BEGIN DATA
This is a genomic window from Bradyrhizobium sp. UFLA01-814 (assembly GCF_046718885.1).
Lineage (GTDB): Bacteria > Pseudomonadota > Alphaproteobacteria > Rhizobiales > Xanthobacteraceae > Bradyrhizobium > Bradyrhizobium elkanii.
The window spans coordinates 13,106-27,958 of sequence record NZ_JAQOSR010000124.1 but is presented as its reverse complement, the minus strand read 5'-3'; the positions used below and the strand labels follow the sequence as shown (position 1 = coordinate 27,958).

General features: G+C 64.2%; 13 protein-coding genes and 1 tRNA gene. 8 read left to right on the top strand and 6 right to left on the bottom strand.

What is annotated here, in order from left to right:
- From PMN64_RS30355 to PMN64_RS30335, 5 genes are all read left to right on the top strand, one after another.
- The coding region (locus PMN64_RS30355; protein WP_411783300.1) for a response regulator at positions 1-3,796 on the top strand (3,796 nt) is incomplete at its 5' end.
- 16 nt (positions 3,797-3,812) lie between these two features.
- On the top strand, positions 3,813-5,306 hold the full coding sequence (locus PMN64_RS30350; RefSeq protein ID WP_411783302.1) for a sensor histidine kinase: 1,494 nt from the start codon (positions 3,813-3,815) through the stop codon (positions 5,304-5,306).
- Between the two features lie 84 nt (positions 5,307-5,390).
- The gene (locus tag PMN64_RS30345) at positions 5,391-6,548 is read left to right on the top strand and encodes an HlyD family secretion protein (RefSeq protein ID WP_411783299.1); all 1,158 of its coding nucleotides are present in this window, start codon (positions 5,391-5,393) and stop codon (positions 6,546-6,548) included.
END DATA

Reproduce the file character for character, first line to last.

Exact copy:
This is a genomic window from Bradyrhizobium sp. UFLA01-814 (assembly GCF_046718885.1).
Lineage (GTDB): Bacteria > Pseudomonadota > Alphaproteobacteria > Rhizobiales > Xanthobacteraceae > Bradyrhizobium > Bradyrhizobium elkanii.
The window spans coordinates 13,106-27,958 of sequence record NZ_JAQOSR010000124.1 but is presented as its reverse complement, the minus strand read 5'-3'; the positions used below and the strand labels follow the sequence as shown (position 1 = coordinate 27,958).

General features: G+C 64.2%; 13 protein-coding genes and 1 tRNA gene. 8 read left to right on the top strand and 6 right to left on the bottom strand.

What is annotated here, in order from left to right:
- From PMN64_RS30355 to PMN64_RS30335, 5 genes are all read left to right on the top strand, one after another.
- The coding region (locus PMN64_RS30355; protein WP_411783300.1) for a response regulator at positions 1-3,796 on the top strand (3,796 nt) is incomplete at its 5' end.
- 16 nt (positions 3,797-3,812) lie between these two features.
- On the top strand, positions 3,813-5,306 hold the full coding sequence (locus PMN64_RS30350; RefSeq protein ID WP_411783302.1) for a sensor histidine kinase: 1,494 nt from the start codon (positions 3,813-3,815) through the stop codon (positions 5,304-5,306).
- Between the two features lie 84 nt (positions 5,307-5,390).
- The gene (locus tag PMN64_RS30345) at positions 5,391-6,548 is read left to right on the top strand and encodes an HlyD family secretion protein (RefSeq protein ID WP_411783299.1); all 1,158 of its coding nucleotides are present in this window, start codon (positions 5,391-5,393) and stop codon (positions 6,546-6,548) included.